With schools closed during the circuit breaker period, you might think that teachers are chilling in their beds watching the entire series of Tiger King.
Since students are now doing home-based learning, all the responsibility lies with the parents, right?
Reader: Yup that sounds about righ-
WELL YOU’RE WRONG.
Reader: Ok ok please stop shouting
You see, teachers may have even more work then they did before, as one frustrated educator explained.
S’pore Teacher’s Message to Parents: ‘We Are Still Working from Home’
One teacher named Jacklyn took to Facebook to respond to “parents who think that teachers are having a holiday now”.
According to Jacklyn, since parents are now the ones teaching their own kids, many of them assume that their teachers are as free as birds just released from prison.
But as Jacklyn explains, since she has children under her charge, their learning is her responsibility, “whether or not they are in school or at home”.
Plus, just like many frustrated parents who now have to balance teaching their kids and working from home, Jacklyn says that many people forget that teachers have to do the same.
Her Own Children’s Education is Compromised
Jacklyn, who has three kids aged 2, 4 and 6, has to balance their education with that of her students.
Since she’s not The Flash and can’t do both at once, she has to leave her kids to play toys, run around the house, play puzzles, or even watch Netflix while she’s managing live online lessons via Zoom.
“Anything just so they are engaged” while she does her job, she said.
Since her primary job is teaching her students, some of her children’s Zoom lessons have to be missed if they clash with her students’ Zoom lessons.
Reader Bao: But Zoom is now banned –
Just read on lah, Bao.
Planning For Offline Learning
And even when her online lessons are done, she can’t have a bubble bath while drinking some wine; she still has to plan for her students’ offline learning.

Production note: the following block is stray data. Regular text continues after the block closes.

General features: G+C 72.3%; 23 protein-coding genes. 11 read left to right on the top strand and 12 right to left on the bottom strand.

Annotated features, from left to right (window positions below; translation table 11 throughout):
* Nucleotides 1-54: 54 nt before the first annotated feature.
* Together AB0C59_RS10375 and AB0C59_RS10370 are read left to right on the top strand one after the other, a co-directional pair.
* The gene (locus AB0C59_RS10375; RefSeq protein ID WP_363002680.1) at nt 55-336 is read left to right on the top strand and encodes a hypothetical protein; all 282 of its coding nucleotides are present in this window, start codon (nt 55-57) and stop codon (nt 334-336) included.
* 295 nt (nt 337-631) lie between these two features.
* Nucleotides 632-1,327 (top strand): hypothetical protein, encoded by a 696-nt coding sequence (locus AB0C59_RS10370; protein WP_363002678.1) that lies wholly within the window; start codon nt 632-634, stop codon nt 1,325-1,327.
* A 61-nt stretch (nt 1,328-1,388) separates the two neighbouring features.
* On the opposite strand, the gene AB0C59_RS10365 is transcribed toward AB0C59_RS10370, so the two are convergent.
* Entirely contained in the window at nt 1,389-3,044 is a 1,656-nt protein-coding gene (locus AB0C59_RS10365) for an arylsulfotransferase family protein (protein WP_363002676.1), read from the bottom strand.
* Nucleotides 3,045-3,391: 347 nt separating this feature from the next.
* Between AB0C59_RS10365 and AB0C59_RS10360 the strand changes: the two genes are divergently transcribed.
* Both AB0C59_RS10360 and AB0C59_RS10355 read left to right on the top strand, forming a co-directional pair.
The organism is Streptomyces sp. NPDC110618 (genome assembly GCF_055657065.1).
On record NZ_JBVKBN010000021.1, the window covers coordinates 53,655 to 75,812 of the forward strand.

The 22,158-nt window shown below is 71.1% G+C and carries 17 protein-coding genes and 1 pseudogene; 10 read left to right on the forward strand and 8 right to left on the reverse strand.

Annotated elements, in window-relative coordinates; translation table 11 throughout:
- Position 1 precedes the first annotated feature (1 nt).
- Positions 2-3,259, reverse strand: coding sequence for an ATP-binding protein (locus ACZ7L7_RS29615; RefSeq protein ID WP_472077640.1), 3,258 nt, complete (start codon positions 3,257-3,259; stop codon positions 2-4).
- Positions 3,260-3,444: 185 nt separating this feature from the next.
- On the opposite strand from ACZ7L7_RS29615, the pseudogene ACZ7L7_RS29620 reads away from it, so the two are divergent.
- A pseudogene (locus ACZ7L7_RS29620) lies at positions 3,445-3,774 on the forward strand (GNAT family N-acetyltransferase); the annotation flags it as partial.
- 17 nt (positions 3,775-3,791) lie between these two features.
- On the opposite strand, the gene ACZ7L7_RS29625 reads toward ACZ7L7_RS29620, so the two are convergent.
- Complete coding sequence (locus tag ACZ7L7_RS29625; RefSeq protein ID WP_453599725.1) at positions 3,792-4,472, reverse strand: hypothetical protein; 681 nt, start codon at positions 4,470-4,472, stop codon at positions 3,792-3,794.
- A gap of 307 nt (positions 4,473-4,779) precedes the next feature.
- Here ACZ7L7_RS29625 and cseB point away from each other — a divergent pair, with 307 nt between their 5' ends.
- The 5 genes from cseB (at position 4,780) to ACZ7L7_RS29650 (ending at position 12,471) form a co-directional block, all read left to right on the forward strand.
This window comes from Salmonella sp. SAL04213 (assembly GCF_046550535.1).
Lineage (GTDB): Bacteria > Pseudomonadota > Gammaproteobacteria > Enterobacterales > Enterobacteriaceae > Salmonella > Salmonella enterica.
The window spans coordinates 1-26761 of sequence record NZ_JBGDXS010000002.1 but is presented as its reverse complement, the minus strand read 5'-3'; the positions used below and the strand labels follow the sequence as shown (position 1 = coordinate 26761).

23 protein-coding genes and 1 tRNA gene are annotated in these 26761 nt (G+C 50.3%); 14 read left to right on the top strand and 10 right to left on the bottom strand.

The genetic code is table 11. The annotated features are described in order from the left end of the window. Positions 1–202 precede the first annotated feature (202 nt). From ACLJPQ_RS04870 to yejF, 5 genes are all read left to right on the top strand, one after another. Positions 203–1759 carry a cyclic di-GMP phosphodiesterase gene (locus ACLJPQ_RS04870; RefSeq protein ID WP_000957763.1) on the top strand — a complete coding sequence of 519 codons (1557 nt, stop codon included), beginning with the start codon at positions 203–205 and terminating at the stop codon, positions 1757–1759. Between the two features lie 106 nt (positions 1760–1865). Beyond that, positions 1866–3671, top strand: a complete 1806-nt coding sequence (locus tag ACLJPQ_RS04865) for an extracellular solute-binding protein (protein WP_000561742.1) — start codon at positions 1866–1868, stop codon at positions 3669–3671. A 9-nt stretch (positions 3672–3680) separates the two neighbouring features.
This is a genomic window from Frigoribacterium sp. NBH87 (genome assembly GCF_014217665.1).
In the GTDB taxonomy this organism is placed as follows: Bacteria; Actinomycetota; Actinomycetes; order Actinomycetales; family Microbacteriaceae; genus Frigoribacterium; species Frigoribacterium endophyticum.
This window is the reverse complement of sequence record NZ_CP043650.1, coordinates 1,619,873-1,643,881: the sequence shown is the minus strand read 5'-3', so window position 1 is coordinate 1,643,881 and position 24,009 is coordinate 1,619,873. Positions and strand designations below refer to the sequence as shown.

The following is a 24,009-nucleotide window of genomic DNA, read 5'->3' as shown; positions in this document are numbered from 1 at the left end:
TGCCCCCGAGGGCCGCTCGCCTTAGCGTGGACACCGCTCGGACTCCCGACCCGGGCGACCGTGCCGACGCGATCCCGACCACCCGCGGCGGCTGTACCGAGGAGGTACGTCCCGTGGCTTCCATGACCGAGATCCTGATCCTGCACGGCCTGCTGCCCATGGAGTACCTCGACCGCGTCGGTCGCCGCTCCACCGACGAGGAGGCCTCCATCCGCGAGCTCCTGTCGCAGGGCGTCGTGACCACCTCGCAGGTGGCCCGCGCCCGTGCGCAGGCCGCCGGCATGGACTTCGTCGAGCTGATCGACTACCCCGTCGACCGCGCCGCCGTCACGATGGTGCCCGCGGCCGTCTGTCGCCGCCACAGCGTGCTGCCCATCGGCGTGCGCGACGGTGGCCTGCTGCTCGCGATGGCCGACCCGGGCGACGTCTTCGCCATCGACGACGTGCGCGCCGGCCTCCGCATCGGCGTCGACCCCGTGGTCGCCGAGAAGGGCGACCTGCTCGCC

According to the frustrated teacher, home-based learning for students is a mixture of online and offline activities, so teachers need to ensure that they have pen-and-paper homework or textbook readings to do.
“This is to limit students’ daily screen time so that their eyes get sufficient rest,” she explained.
This planning and communication with the students require uploading information to online platforms so the students can access them easily.
And while that sounds easy, Jacklyn had to quickly transform into Bill Gates to do so.
She had to:
- learn how to design a web page
- then design the webpage
- upload all the necessary instructions
- set up Google folders for students to submit their homework
- link these Google folders to the webpage
- share the Google folders with students by adding their emails (one by one)
- set up Zoom lessons
- upload weblink, meeting IDs, and passwords for the Zoom lessons onto the webpage
She said that these tasks took a total of 18-20 manhours of work over two days, after which she found out that Zoom had been suspended due to security breaches.
So she had to quickly learn Google Meet/Hangout and set up new Google-based lessons, among other tasks.
The teacher added that in between these demanding duties, she still has to take care of her children and do grocery shopping.
She says she has been going to bed at 2 plus in the last couple of days because she simply has too much to do.
Just like me, though I was busy finishing up these videos that my colleague suggested during this Circuit Breaker period:
(Feel free to binge-watch our YouTube videos during this Circuit Breaker period!)
Teachers Are Frustrated Too
“You parents are frustrated because you have to juggle HBL together with WFH. So do we,” she said.
Despite her frustrations, Jacklyn says she is thankful that she still has a job and that her kids are healthy and not infected with the coronavirus.
She also urged parents to put aside their frustrations and stay positive for their kids:
“Times are not normal. We should not expect normalcy. This could be the new normal for a long time. If this is the case, what would your children see to be the new normal- frustration or patience, despair or hope, disgruntledness or compassion? What they see would be what you show them at home during this time.”
All she and many other teachers want is a little understanding and compassion. It’s easy to be frustrated with all the new responsibilities you have, but as Jacklyn has shown, teachers are just as busy as ever, if not busier.
So please, be kind to teachers. They’re doing their best.
In the meantime, if you’re really bored, you might want to download the Goody Feed app to read news about COVID-19 written in a light-hearted and easy-to-understand style (yet still informative), because if you depend on Facebook, you’d just be reading all the grimy news.
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